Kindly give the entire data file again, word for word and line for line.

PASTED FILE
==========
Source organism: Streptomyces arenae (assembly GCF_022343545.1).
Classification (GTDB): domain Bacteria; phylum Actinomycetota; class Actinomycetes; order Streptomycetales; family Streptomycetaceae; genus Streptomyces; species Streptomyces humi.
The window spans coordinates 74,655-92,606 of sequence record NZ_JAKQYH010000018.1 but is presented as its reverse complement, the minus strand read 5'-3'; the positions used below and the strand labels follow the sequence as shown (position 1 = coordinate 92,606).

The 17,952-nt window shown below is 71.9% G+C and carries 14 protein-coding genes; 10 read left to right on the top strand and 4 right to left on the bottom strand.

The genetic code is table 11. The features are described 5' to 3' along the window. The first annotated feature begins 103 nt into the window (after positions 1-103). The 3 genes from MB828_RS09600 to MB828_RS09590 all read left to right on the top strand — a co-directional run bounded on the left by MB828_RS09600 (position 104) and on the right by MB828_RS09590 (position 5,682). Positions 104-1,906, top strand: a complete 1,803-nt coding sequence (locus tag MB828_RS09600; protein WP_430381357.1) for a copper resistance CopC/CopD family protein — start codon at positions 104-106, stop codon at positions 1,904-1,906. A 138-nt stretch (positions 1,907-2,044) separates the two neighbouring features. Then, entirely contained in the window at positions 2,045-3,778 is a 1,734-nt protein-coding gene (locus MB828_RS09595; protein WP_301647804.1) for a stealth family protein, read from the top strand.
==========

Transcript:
Source organism: Streptomyces arenae (assembly GCF_022343545.1).
Classification (GTDB): domain Bacteria; phylum Actinomycetota; class Actinomycetes; order Streptomycetales; family Streptomycetaceae; genus Streptomyces; species Streptomyces humi.
The window spans coordinates 74,655-92,606 of sequence record NZ_JAKQYH010000018.1 but is presented as its reverse complement, the minus strand read 5'-3'; the positions used below and the strand labels follow the sequence as shown (position 1 = coordinate 92,606).

The 17,952-nt window shown below is 71.9% G+C and carries 14 protein-coding genes; 10 read left to right on the top strand and 4 right to left on the bottom strand.

The genetic code is table 11. The features are described 5' to 3' along the window. The first annotated feature begins 103 nt into the window (after positions 1-103). The 3 genes from MB828_RS09600 to MB828_RS09590 all read left to right on the top strand — a co-directional run bounded on the left by MB828_RS09600 (position 104) and on the right by MB828_RS09590 (position 5,682). Positions 104-1,906, top strand: a complete 1,803-nt coding sequence (locus tag MB828_RS09600; protein WP_430381357.1) for a copper resistance CopC/CopD family protein — start codon at positions 104-106, stop codon at positions 1,904-1,906. A 138-nt stretch (positions 1,907-2,044) separates the two neighbouring features. Then, entirely contained in the window at positions 2,045-3,778 is a 1,734-nt protein-coding gene (locus MB828_RS09595; protein WP_301647804.1) for a stealth family protein, read from the top strand.